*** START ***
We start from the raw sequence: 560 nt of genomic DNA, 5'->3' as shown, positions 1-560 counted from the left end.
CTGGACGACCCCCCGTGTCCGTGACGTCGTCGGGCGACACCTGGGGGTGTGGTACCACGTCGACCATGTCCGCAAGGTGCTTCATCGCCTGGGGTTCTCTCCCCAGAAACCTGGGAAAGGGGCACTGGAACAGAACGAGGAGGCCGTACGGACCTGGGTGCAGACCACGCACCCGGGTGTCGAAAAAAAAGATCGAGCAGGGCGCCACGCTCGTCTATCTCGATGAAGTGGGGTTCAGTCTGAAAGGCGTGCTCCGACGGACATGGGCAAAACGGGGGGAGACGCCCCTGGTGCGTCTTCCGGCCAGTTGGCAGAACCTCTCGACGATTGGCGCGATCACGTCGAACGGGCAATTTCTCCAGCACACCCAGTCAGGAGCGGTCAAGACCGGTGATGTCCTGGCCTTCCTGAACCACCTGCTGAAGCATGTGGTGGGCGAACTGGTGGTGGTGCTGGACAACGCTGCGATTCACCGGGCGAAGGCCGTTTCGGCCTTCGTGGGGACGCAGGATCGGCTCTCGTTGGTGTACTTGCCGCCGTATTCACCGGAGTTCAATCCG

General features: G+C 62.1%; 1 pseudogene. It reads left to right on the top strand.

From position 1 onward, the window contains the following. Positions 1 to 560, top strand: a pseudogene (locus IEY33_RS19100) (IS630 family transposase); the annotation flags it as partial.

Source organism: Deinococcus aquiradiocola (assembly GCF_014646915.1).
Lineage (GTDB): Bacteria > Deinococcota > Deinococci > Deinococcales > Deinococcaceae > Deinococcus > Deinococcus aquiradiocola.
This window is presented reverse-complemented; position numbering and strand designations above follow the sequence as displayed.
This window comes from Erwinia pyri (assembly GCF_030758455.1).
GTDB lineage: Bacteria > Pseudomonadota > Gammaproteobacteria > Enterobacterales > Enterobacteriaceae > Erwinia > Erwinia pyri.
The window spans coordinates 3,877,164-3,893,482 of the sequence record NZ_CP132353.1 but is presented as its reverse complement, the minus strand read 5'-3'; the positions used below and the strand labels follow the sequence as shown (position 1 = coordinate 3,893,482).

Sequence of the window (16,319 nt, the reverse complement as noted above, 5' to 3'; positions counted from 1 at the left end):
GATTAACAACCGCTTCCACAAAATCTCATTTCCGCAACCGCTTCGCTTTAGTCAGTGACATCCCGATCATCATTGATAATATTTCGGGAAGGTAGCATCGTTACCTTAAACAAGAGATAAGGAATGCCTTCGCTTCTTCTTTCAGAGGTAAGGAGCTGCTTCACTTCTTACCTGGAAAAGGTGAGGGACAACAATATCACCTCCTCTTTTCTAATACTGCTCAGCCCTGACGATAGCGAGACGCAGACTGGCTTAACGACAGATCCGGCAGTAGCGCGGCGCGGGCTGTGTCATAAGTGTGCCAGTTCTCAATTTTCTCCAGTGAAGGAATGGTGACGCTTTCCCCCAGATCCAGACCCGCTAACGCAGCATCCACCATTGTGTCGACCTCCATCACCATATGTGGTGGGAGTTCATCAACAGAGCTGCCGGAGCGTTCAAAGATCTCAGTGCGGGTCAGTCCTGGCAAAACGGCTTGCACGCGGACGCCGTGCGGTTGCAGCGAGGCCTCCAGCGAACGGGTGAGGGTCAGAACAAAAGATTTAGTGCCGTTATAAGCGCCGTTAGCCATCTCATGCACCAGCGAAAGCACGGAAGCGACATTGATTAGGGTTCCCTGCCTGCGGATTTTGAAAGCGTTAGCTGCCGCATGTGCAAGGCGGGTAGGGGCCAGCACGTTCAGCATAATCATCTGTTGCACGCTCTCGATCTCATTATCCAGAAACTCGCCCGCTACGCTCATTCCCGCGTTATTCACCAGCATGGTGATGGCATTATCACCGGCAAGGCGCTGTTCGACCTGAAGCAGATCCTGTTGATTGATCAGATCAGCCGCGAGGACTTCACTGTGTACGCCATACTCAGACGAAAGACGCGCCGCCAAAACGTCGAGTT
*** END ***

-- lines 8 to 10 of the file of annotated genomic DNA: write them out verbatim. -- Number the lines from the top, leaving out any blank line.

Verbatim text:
This window comes from Erwinia pyri (assembly GCF_030758455.1).
GTDB lineage: Bacteria > Pseudomonadota > Gammaproteobacteria > Enterobacterales > Enterobacteriaceae > Erwinia > Erwinia pyri.
The window spans coordinates 3,877,164-3,893,482 of the sequence record NZ_CP132353.1 but is presented as its reverse complement, the minus strand read 5'-3'; the positions used below and the strand labels follow the sequence as shown (position 1 = coordinate 3,893,482).